Working with Variables in PowerShell Core for Linux

30 minutes
  • 2 Learning Objectives

About this Hands-on Lab

You can store all types of values in PowerShell variables. For example, store the results of commands, and store elements that are used in commands and expressions, such as names, paths, settings, and values.

This lab will cover the concepts of creating and using variables in PowerShell for Linux.

Learning Objectives

Successfully complete this lab by achieving the following learning objectives:

Perform a system update, register the MS RedHat repository, and install PowerShell
  1. Use the yum command to sync the package index files from their sources via the Internet:
    sudo yum check-update
  2. Use the yum command to install the newest versions of all installed packages on CentOS:
    sudo yum update
  3. Register the Microsoft RedHat Repository:
    curl | sudo tee /etc/yum.repos.d/microsoft.repo
  4. Install PowerShell:
    sudo yum install -y powershell
  5. Start PowerShell:
Work with Creating, Changing, Using, and Removing Variables
  1. Set a variable named MyVar and enter the integers 10, 11, and 12 as values:
    $MyVar = 10, 11, 12
  2. Set a variable named Path and enter the path "/home/cloud_user/" as the value:
    $Path = "/home/cloud_user"
  3. Set a variable name Process and set the cmdlet Get-Process as the value:
    $Processes = Get-Process
  4. Set a variable named Today and set the value as (Get-Date).DateTime as the value:
    $Today = (Get-Date).DateTime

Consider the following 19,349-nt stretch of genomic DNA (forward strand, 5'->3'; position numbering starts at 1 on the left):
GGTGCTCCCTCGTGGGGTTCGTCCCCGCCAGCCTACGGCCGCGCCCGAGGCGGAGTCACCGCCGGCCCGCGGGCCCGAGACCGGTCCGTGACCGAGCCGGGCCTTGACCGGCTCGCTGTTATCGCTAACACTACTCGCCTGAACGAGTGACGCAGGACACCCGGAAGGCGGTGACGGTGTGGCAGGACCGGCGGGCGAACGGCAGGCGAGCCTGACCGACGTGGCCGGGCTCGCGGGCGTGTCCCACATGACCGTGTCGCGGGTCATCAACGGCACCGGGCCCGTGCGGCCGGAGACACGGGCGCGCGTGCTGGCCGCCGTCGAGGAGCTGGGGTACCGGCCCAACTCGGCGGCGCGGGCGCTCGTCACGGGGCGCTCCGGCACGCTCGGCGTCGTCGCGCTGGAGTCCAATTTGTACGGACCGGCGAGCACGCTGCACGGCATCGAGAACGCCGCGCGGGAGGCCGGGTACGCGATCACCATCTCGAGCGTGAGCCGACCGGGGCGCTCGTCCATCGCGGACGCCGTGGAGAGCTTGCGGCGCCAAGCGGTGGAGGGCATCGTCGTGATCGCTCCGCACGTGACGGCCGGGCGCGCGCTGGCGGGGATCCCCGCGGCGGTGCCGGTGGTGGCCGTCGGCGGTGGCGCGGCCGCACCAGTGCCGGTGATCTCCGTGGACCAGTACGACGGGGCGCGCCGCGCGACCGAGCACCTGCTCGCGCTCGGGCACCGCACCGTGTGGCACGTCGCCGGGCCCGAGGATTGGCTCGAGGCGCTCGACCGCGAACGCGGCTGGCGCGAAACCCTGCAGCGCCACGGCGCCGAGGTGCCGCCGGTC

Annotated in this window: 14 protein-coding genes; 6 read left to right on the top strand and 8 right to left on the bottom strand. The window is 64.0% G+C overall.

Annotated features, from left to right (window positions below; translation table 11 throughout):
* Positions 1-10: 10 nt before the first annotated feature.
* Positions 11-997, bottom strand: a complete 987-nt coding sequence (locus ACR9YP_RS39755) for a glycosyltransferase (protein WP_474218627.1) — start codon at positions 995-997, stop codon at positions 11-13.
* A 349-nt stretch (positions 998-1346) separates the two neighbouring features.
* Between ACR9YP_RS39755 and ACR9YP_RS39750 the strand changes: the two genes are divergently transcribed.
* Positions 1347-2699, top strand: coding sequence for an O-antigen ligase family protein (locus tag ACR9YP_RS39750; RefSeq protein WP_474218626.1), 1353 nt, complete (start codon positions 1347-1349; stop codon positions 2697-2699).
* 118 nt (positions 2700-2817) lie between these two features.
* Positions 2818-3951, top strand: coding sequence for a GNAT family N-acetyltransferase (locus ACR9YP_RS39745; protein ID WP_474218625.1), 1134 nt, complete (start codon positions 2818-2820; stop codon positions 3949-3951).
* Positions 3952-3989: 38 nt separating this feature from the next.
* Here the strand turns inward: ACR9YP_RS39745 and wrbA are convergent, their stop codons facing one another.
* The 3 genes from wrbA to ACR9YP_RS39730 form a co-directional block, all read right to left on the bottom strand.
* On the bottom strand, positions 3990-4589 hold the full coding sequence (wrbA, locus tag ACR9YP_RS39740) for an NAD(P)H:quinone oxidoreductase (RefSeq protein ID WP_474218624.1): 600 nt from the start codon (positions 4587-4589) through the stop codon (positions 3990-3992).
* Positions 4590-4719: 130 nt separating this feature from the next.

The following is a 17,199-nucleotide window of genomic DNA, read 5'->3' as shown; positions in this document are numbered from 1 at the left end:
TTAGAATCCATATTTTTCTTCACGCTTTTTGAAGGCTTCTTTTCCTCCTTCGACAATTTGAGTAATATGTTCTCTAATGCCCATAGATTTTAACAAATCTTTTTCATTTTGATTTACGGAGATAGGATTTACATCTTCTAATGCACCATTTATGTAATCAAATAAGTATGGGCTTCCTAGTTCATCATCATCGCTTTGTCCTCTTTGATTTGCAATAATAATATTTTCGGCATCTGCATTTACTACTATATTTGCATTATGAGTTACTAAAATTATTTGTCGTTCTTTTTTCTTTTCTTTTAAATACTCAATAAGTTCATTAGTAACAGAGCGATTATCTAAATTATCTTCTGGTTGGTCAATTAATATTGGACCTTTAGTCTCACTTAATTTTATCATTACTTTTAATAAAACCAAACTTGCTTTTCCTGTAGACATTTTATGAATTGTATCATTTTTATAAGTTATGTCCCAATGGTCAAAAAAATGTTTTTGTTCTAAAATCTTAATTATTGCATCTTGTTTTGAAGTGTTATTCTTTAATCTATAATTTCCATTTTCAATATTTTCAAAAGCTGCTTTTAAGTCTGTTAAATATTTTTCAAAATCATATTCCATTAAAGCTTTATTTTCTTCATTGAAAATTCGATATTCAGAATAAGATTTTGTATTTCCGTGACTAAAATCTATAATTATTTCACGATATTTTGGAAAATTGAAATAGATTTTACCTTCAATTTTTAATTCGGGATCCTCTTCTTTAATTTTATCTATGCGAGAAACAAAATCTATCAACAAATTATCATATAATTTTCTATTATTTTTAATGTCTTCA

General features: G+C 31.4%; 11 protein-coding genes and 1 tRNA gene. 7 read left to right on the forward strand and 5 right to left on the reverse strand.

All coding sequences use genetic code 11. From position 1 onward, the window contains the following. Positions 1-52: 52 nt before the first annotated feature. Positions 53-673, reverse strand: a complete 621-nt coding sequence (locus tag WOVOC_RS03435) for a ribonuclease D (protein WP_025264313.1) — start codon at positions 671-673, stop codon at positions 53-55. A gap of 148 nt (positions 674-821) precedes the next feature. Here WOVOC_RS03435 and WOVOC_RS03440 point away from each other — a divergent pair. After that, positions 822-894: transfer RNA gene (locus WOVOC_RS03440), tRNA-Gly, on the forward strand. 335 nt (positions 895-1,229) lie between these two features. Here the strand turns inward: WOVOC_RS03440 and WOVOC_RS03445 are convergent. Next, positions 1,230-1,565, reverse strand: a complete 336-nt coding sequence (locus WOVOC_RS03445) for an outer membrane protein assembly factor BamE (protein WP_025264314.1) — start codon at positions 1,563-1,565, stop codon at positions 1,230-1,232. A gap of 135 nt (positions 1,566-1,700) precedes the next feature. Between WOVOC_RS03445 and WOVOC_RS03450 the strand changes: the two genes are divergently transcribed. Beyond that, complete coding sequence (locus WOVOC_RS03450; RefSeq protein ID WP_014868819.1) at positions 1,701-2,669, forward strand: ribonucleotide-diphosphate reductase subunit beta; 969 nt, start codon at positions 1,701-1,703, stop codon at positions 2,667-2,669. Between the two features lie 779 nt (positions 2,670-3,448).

5. Call the variable MyVar and observe the output:
  6. Call the variable Today and observe the output:
  7. Call the variable Path and observe the output:
  8. Call the variable Processes and observe the output:
  9. Change the value of MyVar to 15,16,17
    $MyVar = 15,16,17
  10. Call the variable MyVar and observe the change in the output:
  11. Change the value of MyVar to "The Blue Dog"
    $MyVar = "The Blue Dog"
  12. Call the variable MyVar and observe the change in the output:
  13. Clear the variable MyVar using both the Clear-Variable and $null methods":
    Clear-Variable -Name MyVar
    $MyVar = $null
  14. Call the variable MyVar and observe the change in the output:
  15. Remove the variable MyVar using the Remove-Variable cmdlet:
    Remove-Variable -Name MyVar
  16. Run the cmdlet Get-Variable and verify that MyVar is not in the list of variables:
  17. Exit PowerShell

Additional Resources

In order to get used to using PowerShell variables and the cmdlets related to variables, you will open up a terminal session, and practice creating, changing, and using variables.

What are Hands-on Labs

Hands-on Labs are real environments created by industry experts to help you learn. These environments help you gain knowledge and experience, practice without compromising your system, test without risk, destroy without fear, and let you learn from your mistakes. Hands-on Labs: practice your skills before delivering in the real world.

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